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CoronavirusReal Estate

Keller Offers has no plans to slow down business during pandemic

Homebuyers are still out there

Despite other major iBuyers halting business for now due to coronavirus, Keller Williams‘ iBuyer product, Keller Offers, is pushing through and said it won’t be stopping anytime soon.

In an email sent out to Keller Offers agents on Monday, the company said it would be prioritizing the safety and well-being of its clients, partners and employees.

“We have no immediate intention of suspending home offers,” the email said. “Keller Offers will continue to make offers on homes through various offering sources. We are making modifications to processes in order to prioritize safety while remaining committed to doing our best to provide much-needed certainty to our Certified KW Agents and their clients.”

On a phone call with HousingWire, Chief Operating Officer of Keller Offers Gayln Zeigler said that Keller Williams agents are staying in contact with clients in a creative way, with safety in mind.

As COVID-19 is evolving and changes by the minute, Zeigler said communication is key.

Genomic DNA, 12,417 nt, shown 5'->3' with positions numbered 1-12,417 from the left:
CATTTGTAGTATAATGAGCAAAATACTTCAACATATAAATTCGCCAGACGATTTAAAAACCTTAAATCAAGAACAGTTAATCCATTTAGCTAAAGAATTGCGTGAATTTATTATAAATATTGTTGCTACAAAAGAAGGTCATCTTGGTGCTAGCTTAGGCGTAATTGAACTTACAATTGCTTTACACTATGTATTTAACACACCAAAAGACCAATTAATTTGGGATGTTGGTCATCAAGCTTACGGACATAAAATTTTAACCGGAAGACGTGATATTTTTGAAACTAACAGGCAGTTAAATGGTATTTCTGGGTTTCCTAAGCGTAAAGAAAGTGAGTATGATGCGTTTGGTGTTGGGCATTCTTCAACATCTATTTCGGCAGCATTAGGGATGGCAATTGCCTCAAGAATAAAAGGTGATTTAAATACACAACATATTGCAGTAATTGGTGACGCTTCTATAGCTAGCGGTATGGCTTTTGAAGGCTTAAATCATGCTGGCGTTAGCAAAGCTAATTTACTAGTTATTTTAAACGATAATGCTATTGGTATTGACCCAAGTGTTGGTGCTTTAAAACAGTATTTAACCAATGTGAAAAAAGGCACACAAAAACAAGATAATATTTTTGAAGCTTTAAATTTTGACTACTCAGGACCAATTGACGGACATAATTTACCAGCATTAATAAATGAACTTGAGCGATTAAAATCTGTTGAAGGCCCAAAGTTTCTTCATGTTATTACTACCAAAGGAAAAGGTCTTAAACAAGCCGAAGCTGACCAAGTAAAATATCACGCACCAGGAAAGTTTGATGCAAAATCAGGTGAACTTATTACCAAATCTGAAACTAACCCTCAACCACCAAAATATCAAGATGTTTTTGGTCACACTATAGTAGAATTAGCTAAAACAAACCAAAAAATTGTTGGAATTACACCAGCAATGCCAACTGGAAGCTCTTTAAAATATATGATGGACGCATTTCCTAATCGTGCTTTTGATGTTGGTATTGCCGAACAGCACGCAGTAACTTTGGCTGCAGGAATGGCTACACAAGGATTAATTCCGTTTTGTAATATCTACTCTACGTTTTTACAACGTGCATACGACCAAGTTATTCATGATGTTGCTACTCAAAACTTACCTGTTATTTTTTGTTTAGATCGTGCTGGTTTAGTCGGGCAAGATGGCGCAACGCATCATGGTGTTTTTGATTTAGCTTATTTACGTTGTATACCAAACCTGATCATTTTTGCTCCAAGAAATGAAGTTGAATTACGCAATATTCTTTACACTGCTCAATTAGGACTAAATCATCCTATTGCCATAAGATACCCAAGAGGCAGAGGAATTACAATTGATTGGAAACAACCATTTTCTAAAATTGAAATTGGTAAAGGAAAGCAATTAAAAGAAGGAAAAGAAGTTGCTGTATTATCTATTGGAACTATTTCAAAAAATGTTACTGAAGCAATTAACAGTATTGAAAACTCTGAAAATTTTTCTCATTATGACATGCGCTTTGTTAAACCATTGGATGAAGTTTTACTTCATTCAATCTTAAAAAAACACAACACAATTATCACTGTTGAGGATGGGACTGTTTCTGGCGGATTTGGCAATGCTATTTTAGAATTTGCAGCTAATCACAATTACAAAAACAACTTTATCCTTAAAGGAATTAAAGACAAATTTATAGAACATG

“We are letting sellers know that if they wish to pause, or to terminate [the contract] and come back later we are completely fine with that,” Zeigler said. “Safety is the biggest component for us. We will never force something to close, we will never force an inspection. We are just trying to remain as consistent as possible because we feel that our agents need for us to do that. Their sellers need for us to do that, and we rely upon our agents to give us information about how their sellers are feeling, and we respond in a positive way to whatever that guidance may be.”

The company, which is offering only 3D virtual tours and scheduling live virtual houses, for the time being, has already initiated working remotely and doubling down on training and technology.

Despite the spread of COVID-19, Zeigler said there has been a rise in offer requests, and it’s business as usual.

“We’ve also seen people who want to hold, and maybe not have an inspection right now so we’ve allowed them to push that out,” Zeigler said. “We’ve seen people who don’t want to close yet because they aren’t able to view the home.”

“We’ve allowed [clients] to push closing dates out, we’re trying to be as flexible as possible, knowing that these are very uncertain times,” Zeigler continued. “Tomorrow we can have a completely different mandate that we all need to be able to shift our businesses on, and still provide some sort of certainty or understanding to the consumer who is also experiencing a great deal of stress right now.”

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